- use letters at the end of the alphabet to denote variables, at the beginning of the alphabet to denote constants, and in the middle of the alphabet to denote whole number increments.
- call 1/2 simplified, 2/4 unsimplified, and 4/3 improper.
- multiply before adding.
- avoid fractions like $\frac{2.5}{3\frac{1}{2}}$
- use x * and ()() to mean the same thing
- use x to represent the horizontal axis and y to represent the vertical axis
- drop the multiplication symbol when multiplying numbers by variables
- write 2N instead of N2

It's important to remember that these are all conventions, not fundamental axioms handed down on stone tablets by the gods of mathematics.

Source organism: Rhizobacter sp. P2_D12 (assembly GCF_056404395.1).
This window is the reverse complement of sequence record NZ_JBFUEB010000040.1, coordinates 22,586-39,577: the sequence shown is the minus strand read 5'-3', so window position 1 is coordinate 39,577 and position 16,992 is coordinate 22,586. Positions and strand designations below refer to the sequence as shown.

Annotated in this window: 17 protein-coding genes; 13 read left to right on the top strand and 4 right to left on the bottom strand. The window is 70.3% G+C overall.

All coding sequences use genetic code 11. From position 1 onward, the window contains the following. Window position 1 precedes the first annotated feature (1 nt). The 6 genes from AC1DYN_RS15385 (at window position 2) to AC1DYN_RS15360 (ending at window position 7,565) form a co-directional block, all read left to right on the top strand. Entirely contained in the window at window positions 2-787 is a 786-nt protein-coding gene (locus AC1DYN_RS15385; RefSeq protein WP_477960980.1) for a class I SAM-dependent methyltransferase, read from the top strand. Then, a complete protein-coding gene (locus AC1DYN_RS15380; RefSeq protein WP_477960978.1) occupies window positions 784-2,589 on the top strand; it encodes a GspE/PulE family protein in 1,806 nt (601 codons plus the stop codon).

Sort of like wearing pants. The world wouldn't come to an end if you stopped wearing pants tomorrow, but you might get some funny looks, you might not be taken seriously, and it might be more difficult to communicate with others.

Are there Fundamentalist fanatics in mathematics?

ReplyDeleteJest asking ...

Nice analogy. I tried teaching it as a 'style' thing using the (lack of) style at the recent Royal Wedding as the analogy. Seemed to work :-) http://exzuberant.blogspot.com/2011/05/algebra-with-style-or-how-to-get-royal.html I will try your 'wearing pants' for variation - will get a good laugh.

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